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Flashcards in 3 - Autoimmune Drugs Deck (35):
1

What are the 2 factors necessary for development of an autoimmune disease?

  • Inherited genes (MHC)
  • Environmental trigger

2

What are autoantibodies active against?

Self-antigens and not foreign antigens

3

How do autoantibodies initiate disease?

  • Alter/inhibit receptor function
    • Myasthenia gravis 
  • Stimulate receptors that would normally be stimulated by a hormone
    • Hyperthyroidism

4

What is the treatment of autoimmune disease aimed at?

  • Reducing inflammation (steroids) 
  • Antagonists (blockers) to cytokines
  • Immunosuppressive drugs used to inhibit T cell responses

5

When does damage to bone occur in rhematoid arthritis?

During first several years

6

What is the pharmacologic model for autoimmune disease management?

Treatment of RA

  • Reduce joint inflammation and swelling
  • Relieve pain and stiffness
  • Encourage normal function

7

What are the corner stones of treatments for RA?

Aspirin and NSAIDS

8

What is used in treatment of RA in patients with inadequate response to aspirin and NSAIDS?

sulfasalazine (Azulfidine)

9

What is the adverse risk for taking celebrex (Celecoxib)?

  • Cardiovascular risks
    • Monitor BP when used with antihypertensives = decreases effectiveness of BP meds

10

What is celebrex contraindicated in?

  • Aspirin/NSAIDs allergic patients
  • Those allergic to sulfonamides

11

What are DMARDS?

Disease-Modifying Anti-Rheumatic Drugs

12

What is used for pts that dont respond to COX-2 inhibitors?

DMARDS

13

What is the drug of choice for severe RA or psoriatic arthritis (unresponsive to NSAIDS)?

methotrexate (Rheumatrex, Trexall)

14

What are the 2 indications for use of methotrexate?

  1. High dose - chemotherapy
  2. Low dose - immune modulator for autoimmune diseases

15

What's the most common adverse effect of methotrexate?

  • Mucosal ulcerations, nausea

16

What immune modulator inhibits pyrimidine synthesis, resulting in anti-proliferative and anti-inflammatory effects?

leflunomide (Arava)

17

What are the pro-inflammatory cytokines involved in the pathogenesis of RA?

  • IL-1b
  • TNF-alpha

18

What kind of drug is etanercept (Enbrel)?

TNF-alpha blocker

19

What drug is a TNF-alpha blocker that, when used long term is associated with developing antibodies against the drug?

infliximab (Remicade)

20

What kind of drug is adalimumab (Humira)?

TNF-alpha blocker

21

What drug is an interleukin-1 receptor antagonist? And what does it do?

anakinra (Kineret) - slows degradation of cartilage and bone loss

22

What are the common preps of antimalarials?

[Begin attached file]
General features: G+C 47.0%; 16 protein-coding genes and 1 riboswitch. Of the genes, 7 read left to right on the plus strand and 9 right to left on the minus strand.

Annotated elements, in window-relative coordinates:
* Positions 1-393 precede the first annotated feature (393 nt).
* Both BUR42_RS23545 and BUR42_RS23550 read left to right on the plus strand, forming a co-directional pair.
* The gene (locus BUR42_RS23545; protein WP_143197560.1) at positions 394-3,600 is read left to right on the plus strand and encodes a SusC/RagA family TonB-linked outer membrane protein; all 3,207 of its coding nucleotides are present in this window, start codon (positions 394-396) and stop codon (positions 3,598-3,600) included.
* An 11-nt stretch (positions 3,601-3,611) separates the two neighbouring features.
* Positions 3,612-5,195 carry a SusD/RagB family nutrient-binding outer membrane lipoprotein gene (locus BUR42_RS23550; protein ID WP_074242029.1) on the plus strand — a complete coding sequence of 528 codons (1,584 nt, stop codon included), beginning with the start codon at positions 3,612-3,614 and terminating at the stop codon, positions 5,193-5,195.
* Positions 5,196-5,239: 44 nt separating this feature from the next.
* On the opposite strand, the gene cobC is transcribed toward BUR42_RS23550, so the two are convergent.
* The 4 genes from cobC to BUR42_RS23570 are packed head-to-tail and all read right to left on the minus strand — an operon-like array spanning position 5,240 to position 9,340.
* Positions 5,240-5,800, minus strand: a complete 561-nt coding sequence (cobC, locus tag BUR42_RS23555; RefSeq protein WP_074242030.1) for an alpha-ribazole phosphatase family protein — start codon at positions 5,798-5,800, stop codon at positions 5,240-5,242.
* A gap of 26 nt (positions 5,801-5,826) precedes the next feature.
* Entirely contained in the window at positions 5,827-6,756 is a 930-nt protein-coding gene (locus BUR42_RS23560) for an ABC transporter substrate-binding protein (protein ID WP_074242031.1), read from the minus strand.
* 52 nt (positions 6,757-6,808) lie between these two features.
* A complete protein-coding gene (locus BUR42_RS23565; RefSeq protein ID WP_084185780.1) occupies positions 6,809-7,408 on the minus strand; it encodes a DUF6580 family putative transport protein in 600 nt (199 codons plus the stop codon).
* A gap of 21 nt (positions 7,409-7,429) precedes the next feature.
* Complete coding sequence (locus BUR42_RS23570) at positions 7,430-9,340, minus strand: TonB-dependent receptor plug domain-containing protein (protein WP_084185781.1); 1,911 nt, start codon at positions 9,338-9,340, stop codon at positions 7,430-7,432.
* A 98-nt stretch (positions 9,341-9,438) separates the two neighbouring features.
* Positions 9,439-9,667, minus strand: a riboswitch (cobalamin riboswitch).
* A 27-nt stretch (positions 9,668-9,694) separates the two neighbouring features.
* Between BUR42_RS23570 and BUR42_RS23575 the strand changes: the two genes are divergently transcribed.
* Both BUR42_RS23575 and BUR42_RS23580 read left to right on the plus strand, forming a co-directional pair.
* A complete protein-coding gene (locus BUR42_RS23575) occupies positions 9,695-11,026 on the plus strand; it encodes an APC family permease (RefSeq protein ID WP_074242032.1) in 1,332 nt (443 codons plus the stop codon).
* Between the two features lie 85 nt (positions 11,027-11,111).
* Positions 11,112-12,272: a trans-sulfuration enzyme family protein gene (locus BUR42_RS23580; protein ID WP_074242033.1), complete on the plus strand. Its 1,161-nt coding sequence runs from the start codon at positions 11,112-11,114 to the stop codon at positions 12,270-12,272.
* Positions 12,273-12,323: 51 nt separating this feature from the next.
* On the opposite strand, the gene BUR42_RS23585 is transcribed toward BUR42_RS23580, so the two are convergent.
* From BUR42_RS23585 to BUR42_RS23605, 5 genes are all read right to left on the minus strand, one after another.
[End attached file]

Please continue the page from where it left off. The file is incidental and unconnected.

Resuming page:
• chloroquine (Aralen)
  • hydroxychloroquine (Plaquenil)

23

Which type of drugs will cause blue-black intraoral pigmentation with severe side effects or toxicity?

Anti-malarials (and gold compounds)

(chloroquine or hydroxychloroquine)

24

Name a chelating agent that slows the progression of bone destruction and RA?

penicillamine

25

What are the problems with gold compounds to treat auto-immune diseases?

  • Preps are expensive to buy and administer
  • High incidence of toxicity - requires intensive monitoring

26

How can you identify the gold compounds?

contain the "aur" in the name

27

What are the main immunosuppressive drugs?

  • Used in cases of refractory RA
  • azathioprine (Imuran)
  • cyclophosphamide (Cytoxan)
  • cyclosporine (Sandimmune)

28

What drug is an immunosuppressant that is used in dentistry with prednisone for severe erosive lichen planus, major aphtous stomatitis, erythema mutliforme, and pemphigoid?

azathioprine (Imuran)

29

What immunosuppressant is used primarily to prevent rejection of organ transplants?

cyclosprine (Sandimmune)

30

What drug is known to cause gingival hyperplasia?

Cyclosporine

31

What are the pathophysiologies of Sjorgren's Syndrome?

  • Primary - not associated with any other disease
  • Secondary - associated with other connective tissue diesease (RA, SLE, scleroderma)

32

What are the diagnostic blood tests given to test for Sjorgren's?

  • ANA (Anti-nuclear antibody)
  • RF 
  • SSA (or Ro) and SSB (or La)
  • ESR (Erythrocyte sedimentation rate)
  • IGs 

33

What test measures tear production?

  • Schirmer Test 
  • Rose Bengal and Lissamine Green - for dry spots

34

In a pt with sjogren's, with severe oral and ocular dryness, how much of their glandular cells remain intact?

50%

35

What destroys eye muscles in exopthalmos in Grave's Disease?

Immunoglobins